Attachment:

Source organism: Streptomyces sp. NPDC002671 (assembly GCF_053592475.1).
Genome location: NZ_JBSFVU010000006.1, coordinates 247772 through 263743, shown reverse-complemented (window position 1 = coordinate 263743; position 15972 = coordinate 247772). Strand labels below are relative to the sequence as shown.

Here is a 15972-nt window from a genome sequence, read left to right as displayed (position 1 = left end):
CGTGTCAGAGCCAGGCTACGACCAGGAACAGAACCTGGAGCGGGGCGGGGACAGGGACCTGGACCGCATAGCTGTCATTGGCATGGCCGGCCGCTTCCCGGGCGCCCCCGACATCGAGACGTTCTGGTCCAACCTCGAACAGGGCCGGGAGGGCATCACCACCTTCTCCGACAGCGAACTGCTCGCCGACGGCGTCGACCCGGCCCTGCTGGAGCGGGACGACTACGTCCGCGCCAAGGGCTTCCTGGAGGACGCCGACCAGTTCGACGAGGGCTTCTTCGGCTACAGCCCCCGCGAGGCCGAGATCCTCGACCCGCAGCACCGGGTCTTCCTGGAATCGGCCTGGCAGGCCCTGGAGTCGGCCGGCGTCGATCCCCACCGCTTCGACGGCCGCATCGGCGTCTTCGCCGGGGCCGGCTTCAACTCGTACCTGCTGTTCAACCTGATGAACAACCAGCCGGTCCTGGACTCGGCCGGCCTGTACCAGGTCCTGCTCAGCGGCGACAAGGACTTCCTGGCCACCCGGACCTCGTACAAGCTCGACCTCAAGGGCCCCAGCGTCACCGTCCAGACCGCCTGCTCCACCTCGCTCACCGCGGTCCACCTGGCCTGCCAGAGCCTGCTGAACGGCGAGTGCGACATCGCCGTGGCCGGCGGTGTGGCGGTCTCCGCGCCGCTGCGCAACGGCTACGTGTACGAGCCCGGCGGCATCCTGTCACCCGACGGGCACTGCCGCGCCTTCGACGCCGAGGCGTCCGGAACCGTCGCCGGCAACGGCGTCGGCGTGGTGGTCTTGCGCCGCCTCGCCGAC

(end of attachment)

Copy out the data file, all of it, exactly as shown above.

Source organism: Streptomyces sp. NPDC002671 (assembly GCF_053592475.1).
Genome location: NZ_JBSFVU010000006.1, coordinates 247772 through 263743, shown reverse-complemented (window position 1 = coordinate 263743; position 15972 = coordinate 247772). Strand labels below are relative to the sequence as shown.

Here is a 15972-nt window from a genome sequence, read left to right as displayed (position 1 = left end):
CGTGTCAGAGCCAGGCTACGACCAGGAACAGAACCTGGAGCGGGGCGGGGACAGGGACCTGGACCGCATAGCTGTCATTGGCATGGCCGGCCGCTTCCCGGGCGCCCCCGACATCGAGACGTTCTGGTCCAACCTCGAACAGGGCCGGGAGGGCATCACCACCTTCTCCGACAGCGAACTGCTCGCCGACGGCGTCGACCCGGCCCTGCTGGAGCGGGACGACTACGTCCGCGCCAAGGGCTTCCTGGAGGACGCCGACCAGTTCGACGAGGGCTTCTTCGGCTACAGCCCCCGCGAGGCCGAGATCCTCGACCCGCAGCACCGGGTCTTCCTGGAATCGGCCTGGCAGGCCCTGGAGTCGGCCGGCGTCGATCCCCACCGCTTCGACGGCCGCATCGGCGTCTTCGCCGGGGCCGGCTTCAACTCGTACCTGCTGTTCAACCTGATGAACAACCAGCCGGTCCTGGACTCGGCCGGCCTGTACCAGGTCCTGCTCAGCGGCGACAAGGACTTCCTGGCCACCCGGACCTCGTACAAGCTCGACCTCAAGGGCCCCAGCGTCACCGTCCAGACCGCCTGCTCCACCTCGCTCACCGCGGTCCACCTGGCCTGCCAGAGCCTGCTGAACGGCGAGTGCGACATCGCCGTGGCCGGCGGTGTGGCGGTCTCCGCGCCGCTGCGCAACGGCTACGTGTACGAGCCCGGCGGCATCCTGTCACCCGACGGGCACTGCCGCGCCTTCGACGCCGAGGCGTCCGGAACCGTCGCCGGCAACGGCGTCGGCGTGGTGGTCTTGCGCCGCCTCGCCGAC